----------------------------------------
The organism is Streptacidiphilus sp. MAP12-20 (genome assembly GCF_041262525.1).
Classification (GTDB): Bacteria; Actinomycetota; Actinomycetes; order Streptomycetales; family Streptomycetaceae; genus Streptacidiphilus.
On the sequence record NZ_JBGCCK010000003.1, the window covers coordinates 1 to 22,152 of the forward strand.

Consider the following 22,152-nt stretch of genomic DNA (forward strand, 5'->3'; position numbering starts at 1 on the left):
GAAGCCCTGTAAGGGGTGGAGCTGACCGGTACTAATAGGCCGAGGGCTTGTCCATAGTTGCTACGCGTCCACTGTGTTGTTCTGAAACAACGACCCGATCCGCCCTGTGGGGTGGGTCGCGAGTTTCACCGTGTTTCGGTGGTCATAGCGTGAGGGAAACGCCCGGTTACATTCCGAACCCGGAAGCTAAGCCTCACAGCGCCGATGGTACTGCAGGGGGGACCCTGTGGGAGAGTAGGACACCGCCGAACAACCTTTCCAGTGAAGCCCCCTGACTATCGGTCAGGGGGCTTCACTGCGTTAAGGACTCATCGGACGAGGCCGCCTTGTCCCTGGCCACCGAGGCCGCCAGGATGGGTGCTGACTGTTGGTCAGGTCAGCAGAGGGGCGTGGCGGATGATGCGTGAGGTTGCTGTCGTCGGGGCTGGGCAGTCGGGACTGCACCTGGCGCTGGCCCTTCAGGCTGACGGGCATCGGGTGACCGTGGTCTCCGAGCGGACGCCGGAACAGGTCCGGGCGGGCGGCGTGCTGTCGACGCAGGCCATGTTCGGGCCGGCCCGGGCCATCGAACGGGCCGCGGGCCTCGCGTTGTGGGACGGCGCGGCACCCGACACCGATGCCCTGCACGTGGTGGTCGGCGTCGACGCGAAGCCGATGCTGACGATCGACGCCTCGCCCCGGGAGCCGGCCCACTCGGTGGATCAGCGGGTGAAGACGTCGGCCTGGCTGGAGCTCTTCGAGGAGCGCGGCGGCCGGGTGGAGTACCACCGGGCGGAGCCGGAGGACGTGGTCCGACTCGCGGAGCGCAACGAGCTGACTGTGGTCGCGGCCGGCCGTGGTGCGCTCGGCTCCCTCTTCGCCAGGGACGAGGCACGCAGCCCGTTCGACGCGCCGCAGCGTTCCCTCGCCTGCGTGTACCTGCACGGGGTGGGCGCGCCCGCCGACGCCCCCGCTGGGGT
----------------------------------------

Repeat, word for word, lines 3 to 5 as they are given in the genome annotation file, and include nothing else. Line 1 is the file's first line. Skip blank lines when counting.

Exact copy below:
On the sequence record NZ_JBGCCK010000003.1, the window covers coordinates 1 to 22,152 of the forward strand.

Consider the following 22,152-nt stretch of genomic DNA (forward strand, 5'->3'; position numbering starts at 1 on the left):
GAAGCCCTGTAAGGGGTGGAGCTGACCGGTACTAATAGGCCGAGGGCTTGTCCATAGTTGCTACGCGTCCACTGTGTTGTTCTGAAACAACGACCCGATCCGCCCTGTGGGGTGGGTCGCGAGTTTCACCGTGTTTCGGTGGTCATAGCGTGAGGGAAACGCCCGGTTACATTCCGAACCCGGAAGCTAAGCCTCACAGCGCCGATGGTACTGCAGGGGGGACCCTGTGGGAGAGTAGGACACCGCCGAACAACCTTTCCAGTGAAGCCCCCTGACTATCGGTCAGGGGGCTTCACTGCGTTAAGGACTCATCGGACGAGGCCGCCTTGTCCCTGGCCACCGAGGCCGCCAGGATGGGTGCTGACTGTTGGTCAGGTCAGCAGAGGGGCGTGGCGGATGATGCGTGAGGTTGCTGTCGTCGGGGCTGGGCAGTCGGGACTGCACCTGGCGCTGGCCCTTCAGGCTGACGGGCATCGGGTGACCGTGGTCTCCGAGCGGACGCCGGAACAGGTCCGGGCGGGCGGCGTGCTGTCGACGCAGGCCATGTTCGGGCCGGCCCGGGCCATCGAACGGGCCGCGGGCCTCGCGTTGTGGGACGGCGCGGCACCCGACACCGATGCCCTGCACGTGGTGGTCGGCGTCGACGCGAAGCCGATGCTGACGATCGACGCCTCGCCCCGGGAGCCGGCCCACTCGGTGGATCAGCGGGTGAAGACGTCGGCCTGGCTGGAGCTCTTCGAGGAGCGCGGCGGCCGGGTGGAGTACCACCGGGCGGAGCCGGAGGACGTGGTCCGACTCGCGGAGCGCAACGAGCTGACTGTGGTCGCGGCCGGCCGTGGTGCGCTCGGCTCCCTCTTCGCCAGGGACGAGGCACGCAGCCCGTTCGACGCGCCGCAGCGTTCCCTCGCCTGCGTGTACCTGCACGGGGTGGGCGCGCCCGCCGACGCCCCCGCTGGGGT